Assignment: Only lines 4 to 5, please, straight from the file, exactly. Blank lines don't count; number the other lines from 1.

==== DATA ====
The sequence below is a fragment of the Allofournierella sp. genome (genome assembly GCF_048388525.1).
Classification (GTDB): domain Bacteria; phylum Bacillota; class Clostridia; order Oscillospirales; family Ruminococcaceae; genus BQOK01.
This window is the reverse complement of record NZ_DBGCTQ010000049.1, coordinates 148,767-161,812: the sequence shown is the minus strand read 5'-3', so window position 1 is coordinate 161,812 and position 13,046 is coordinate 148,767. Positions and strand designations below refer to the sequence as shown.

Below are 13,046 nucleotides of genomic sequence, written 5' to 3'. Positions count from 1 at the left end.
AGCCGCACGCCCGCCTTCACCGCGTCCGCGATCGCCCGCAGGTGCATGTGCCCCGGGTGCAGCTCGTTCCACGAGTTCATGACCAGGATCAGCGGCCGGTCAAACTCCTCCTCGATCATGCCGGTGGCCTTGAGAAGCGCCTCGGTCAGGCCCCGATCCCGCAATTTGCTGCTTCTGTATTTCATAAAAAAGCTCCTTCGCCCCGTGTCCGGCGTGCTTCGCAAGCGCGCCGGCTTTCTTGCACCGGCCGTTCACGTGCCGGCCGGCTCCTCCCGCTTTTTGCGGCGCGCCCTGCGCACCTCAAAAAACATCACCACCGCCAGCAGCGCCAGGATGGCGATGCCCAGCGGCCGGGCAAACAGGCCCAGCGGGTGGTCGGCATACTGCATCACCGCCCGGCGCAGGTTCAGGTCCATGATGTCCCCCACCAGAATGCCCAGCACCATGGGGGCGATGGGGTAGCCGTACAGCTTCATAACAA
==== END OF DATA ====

Below are 13,046 nucleotides of genomic sequence, written 5' to 3'. Positions count from 1 at the left end.
AGCCGCACGCCCGCCTTCACCGCGTCCGCGATCGCCCGCAGGTGCATGTGCCCCGGGTGCAGCTCGTTCCACGAGTTCATGACCAGGATCAGCGGCCGGTCAAACTCCTCCTCGATCATGCCGGTGGCCTTGAGAAGCGCCTCGGTCAGGCCCCGATCCCGCAATTTGCTGCTTCTGTATTTCATAAAAAAGCTCCTTCGCCCCGTGTCCGGCGTGCTTCGCAAGCGCGCCGGCTTTCTTGCACCGGCCGTTCACGTGCCGGCCGGCTCCTCCCGCTTTTTGCGGCGCGCCCTGCGCACCTCAAAAAACATCACCACCGCCAGCAGCGCCAGGATGGCGATGCCCAGCGGCCGGGCAAACAGGCCCAGCGGGTGGTCGGCATACTGCATCACCGCCCGGCGCAGGTTCAGGTCCATGATGTCCCCCACCAGAATGCCCAGCACCATGGGGGCGATGGGGTAGCCGTACAGCTTCATAACAA